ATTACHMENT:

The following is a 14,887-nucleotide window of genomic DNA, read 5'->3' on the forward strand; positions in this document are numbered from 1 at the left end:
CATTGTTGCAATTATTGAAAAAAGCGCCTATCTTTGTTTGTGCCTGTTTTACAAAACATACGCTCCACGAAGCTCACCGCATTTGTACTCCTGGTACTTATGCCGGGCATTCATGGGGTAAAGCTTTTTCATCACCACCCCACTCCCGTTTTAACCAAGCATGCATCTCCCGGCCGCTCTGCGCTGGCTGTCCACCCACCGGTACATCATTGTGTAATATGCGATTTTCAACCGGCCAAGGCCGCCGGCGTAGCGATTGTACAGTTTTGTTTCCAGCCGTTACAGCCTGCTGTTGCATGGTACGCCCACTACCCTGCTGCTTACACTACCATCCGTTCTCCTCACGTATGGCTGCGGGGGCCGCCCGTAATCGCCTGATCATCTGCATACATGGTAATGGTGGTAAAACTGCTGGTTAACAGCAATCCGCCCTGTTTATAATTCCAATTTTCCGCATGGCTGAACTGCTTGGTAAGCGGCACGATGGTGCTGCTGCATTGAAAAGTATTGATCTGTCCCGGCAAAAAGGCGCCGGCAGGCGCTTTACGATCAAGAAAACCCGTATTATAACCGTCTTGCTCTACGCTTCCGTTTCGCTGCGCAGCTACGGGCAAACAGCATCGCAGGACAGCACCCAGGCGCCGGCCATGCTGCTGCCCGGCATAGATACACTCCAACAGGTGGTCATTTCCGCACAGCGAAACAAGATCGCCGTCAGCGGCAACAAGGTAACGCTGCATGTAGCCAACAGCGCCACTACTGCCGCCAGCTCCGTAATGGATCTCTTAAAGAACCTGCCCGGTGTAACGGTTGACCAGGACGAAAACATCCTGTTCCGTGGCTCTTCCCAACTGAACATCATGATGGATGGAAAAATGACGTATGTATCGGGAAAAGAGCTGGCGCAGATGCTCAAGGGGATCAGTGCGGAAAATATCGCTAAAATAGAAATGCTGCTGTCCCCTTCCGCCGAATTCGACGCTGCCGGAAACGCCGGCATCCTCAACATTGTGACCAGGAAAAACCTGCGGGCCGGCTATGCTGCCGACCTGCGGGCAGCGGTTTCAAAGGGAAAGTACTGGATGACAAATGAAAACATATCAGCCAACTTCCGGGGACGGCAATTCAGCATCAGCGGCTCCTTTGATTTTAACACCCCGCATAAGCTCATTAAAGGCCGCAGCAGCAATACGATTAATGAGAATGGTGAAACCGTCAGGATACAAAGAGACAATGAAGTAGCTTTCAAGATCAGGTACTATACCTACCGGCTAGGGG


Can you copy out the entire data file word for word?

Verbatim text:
The following is a 14,887-nucleotide window of genomic DNA, read 5'->3' on the forward strand; positions in this document are numbered from 1 at the left end:
CATTGTTGCAATTATTGAAAAAAGCGCCTATCTTTGTTTGTGCCTGTTTTACAAAACATACGCTCCACGAAGCTCACCGCATTTGTACTCCTGGTACTTATGCCGGGCATTCATGGGGTAAAGCTTTTTCATCACCACCCCACTCCCGTTTTAACCAAGCATGCATCTCCCGGCCGCTCTGCGCTGGCTGTCCACCCACCGGTACATCATTGTGTAATATGCGATTTTCAACCGGCCAAGGCCGCCGGCGTAGCGATTGTACAGTTTTGTTTCCAGCCGTTACAGCCTGCTGTTGCATGGTACGCCCACTACCCTGCTGCTTACACTACCATCCGTTCTCCTCACGTATGGCTGCGGGGGCCGCCCGTAATCGCCTGATCATCTGCATACATGGTAATGGTGGTAAAACTGCTGGTTAACAGCAATCCGCCCTGTTTATAATTCCAATTTTCCGCATGGCTGAACTGCTTGGTAAGCGGCACGATGGTGCTGCTGCATTGAAAAGTATTGATCTGTCCCGGCAAAAAGGCGCCGGCAGGCGCTTTACGATCAAGAAAACCCGTATTATAACCGTCTTGCTCTACGCTTCCGTTTCGCTGCGCAGCTACGGGCAAACAGCATCGCAGGACAGCACCCAGGCGCCGGCCATGCTGCTGCCCGGCATAGATACACTCCAACAGGTGGTCATTTCCGCACAGCGAAACAAGATCGCCGTCAGCGGCAACAAGGTAACGCTGCATGTAGCCAACAGCGCCACTACTGCCGCCAGCTCCGTAATGGATCTCTTAAAGAACCTGCCCGGTGTAACGGTTGACCAGGACGAAAACATCCTGTTCCGTGGCTCTTCCCAACTGAACATCATGATGGATGGAAAAATGACGTATGTATCGGGAAAAGAGCTGGCGCAGATGCTCAAGGGGATCAGTGCGGAAAATATCGCTAAAATAGAAATGCTGCTGTCCCCTTCCGCCGAATTCGACGCTGCCGGAAACGCCGGCATCCTCAACATTGTGACCAGGAAAAACCTGCGGGCCGGCTATGCTGCCGACCTGCGGGCAGCGGTTTCAAAGGGAAAGTACTGGATGACAAATGAAAACATATCAGCCAACTTCCGGGGACGGCAATTCAGCATCAGCGGCTCCTTTGATTTTAACACCCCGCATAAGCTCATTAAAGGCCGCAGCAGCAATACGATTAATGAGAATGGTGAAACCGTCAGGATACAAAGAGACAATGAAGTAGCTTTCAAGATCAGGTACTATACCTACCGGCTAGGGG